The camp I attended as a boy had an event each summer called Peanut Week. We all received a peanut with someone else's name wrapped around it. We ate the peanut and some of us also ate the paper, to keep the name secret. It was the name of our peanut, the camper we'd do nice things for all week, anonymously. We were his "shell." Next weekend, one at a time, we'd each reveal our identity to our peanut and give him a homemade friendship stick, usually a slightly decorated twig.
I'm third from right, in dark t-shirt.
At the end of the week, we all gathered around a big council fire to exchange sticks. One at a time, each camper learned who his shell was. Finally a counselor got up and walked over to me. He was my shell, and he gave me the most elaborate friendship stick anyone had ever seen at camp. It was delicately cut from a birch log, with my name carved into it, and the year, on a surface carved into diamond shapes. Everybody around me admired it, and I was no longer mad.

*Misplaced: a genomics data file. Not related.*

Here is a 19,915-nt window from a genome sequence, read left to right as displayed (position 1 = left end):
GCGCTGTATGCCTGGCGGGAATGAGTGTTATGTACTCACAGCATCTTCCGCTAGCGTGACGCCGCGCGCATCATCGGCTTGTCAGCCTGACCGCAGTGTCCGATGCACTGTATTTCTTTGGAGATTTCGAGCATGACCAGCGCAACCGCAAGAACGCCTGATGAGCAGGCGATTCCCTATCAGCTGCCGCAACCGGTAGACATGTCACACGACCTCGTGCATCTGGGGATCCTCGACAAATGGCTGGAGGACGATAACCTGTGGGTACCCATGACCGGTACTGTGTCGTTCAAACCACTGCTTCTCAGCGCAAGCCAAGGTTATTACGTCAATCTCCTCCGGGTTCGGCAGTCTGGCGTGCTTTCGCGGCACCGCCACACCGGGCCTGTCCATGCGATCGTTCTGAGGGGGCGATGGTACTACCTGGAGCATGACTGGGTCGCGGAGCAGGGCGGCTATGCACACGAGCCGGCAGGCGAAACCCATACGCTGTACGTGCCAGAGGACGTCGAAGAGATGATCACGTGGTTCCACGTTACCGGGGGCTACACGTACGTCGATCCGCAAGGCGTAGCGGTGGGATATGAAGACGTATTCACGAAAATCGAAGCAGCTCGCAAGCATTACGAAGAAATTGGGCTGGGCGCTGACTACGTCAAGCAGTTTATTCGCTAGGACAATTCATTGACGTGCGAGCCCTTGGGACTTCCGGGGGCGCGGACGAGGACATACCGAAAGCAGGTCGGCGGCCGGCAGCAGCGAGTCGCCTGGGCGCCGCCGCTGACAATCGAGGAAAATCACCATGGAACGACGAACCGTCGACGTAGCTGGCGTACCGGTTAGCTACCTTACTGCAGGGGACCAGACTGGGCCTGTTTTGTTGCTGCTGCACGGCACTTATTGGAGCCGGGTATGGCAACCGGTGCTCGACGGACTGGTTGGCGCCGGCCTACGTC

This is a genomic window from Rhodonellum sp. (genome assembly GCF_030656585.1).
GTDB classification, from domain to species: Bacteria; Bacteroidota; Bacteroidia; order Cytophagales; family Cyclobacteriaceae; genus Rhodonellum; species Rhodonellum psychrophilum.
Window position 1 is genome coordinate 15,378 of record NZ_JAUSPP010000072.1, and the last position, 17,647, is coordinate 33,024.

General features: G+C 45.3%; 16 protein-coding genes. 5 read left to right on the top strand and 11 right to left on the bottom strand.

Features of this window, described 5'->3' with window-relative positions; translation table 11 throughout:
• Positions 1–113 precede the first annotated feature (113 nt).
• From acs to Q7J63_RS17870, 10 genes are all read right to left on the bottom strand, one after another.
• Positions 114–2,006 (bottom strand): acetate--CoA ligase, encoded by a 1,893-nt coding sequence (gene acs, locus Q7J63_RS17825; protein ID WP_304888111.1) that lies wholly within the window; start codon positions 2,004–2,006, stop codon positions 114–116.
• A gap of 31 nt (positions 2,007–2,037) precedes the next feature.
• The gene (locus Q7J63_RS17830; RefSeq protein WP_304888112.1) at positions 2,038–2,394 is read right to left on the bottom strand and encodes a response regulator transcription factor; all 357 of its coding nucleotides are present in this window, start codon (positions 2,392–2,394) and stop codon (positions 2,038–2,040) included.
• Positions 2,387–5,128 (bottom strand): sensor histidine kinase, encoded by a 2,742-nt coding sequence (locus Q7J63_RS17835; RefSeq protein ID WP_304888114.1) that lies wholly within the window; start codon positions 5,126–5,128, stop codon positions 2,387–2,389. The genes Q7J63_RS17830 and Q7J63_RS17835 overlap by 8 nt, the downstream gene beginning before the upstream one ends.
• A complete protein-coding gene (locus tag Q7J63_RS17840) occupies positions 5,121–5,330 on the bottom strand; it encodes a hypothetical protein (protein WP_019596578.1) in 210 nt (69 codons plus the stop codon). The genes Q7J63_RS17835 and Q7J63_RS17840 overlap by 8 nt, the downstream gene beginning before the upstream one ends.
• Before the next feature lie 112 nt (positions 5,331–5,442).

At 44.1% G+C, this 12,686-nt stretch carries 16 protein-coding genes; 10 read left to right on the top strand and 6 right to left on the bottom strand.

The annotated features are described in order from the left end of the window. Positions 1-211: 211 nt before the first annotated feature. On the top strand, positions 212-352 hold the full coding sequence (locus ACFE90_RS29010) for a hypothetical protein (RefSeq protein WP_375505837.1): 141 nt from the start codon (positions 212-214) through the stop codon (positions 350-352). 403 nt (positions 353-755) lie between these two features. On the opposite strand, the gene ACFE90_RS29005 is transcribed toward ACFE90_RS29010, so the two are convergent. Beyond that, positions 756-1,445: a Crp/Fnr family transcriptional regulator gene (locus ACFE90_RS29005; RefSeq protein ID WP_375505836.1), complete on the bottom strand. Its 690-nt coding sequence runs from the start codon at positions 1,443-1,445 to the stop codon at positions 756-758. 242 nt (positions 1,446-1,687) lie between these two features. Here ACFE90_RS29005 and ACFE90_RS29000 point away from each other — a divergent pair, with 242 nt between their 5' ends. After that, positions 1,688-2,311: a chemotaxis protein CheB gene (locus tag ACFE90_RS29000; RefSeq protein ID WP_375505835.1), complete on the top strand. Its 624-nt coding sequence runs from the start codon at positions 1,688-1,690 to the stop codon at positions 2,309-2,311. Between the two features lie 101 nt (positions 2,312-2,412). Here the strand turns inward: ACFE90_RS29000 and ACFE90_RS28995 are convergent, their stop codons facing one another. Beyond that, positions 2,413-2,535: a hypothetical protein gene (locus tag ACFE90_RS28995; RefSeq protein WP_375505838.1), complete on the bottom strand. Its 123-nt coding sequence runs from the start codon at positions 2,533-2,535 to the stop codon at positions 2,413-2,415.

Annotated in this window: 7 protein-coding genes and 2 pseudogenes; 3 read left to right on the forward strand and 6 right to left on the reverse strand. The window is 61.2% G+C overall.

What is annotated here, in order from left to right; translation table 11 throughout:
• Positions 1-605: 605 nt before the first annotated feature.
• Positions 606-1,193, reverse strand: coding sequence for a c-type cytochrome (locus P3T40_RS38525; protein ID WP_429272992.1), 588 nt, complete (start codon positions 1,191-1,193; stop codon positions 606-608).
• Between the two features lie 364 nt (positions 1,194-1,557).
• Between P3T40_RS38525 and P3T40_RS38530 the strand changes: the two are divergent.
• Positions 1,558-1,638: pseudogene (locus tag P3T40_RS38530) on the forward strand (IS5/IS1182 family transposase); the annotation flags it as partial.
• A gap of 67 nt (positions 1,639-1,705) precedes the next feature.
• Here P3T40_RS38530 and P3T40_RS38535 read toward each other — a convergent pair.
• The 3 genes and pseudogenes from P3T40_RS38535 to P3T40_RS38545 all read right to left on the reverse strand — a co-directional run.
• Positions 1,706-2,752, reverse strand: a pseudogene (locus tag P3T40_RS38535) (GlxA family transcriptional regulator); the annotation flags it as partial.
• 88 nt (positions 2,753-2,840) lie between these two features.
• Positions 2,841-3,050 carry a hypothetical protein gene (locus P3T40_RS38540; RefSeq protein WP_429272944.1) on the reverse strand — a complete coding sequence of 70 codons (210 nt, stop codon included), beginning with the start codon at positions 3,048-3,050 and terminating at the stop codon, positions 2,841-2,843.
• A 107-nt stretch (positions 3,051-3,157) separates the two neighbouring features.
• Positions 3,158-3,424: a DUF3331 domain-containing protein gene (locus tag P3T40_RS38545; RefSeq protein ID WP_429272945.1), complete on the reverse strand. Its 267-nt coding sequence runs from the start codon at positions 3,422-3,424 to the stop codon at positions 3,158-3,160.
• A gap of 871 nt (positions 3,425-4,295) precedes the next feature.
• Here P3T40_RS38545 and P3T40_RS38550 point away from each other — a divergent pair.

Peanut Week taught me a lesson that summer. We're all peanuts, and God is our shell. Even if we don't see evidence of God every single day, we can rest assured He hasn't forgotten us, and at the final assembly, He'll give us the best gift anyone ever received -- eternal life.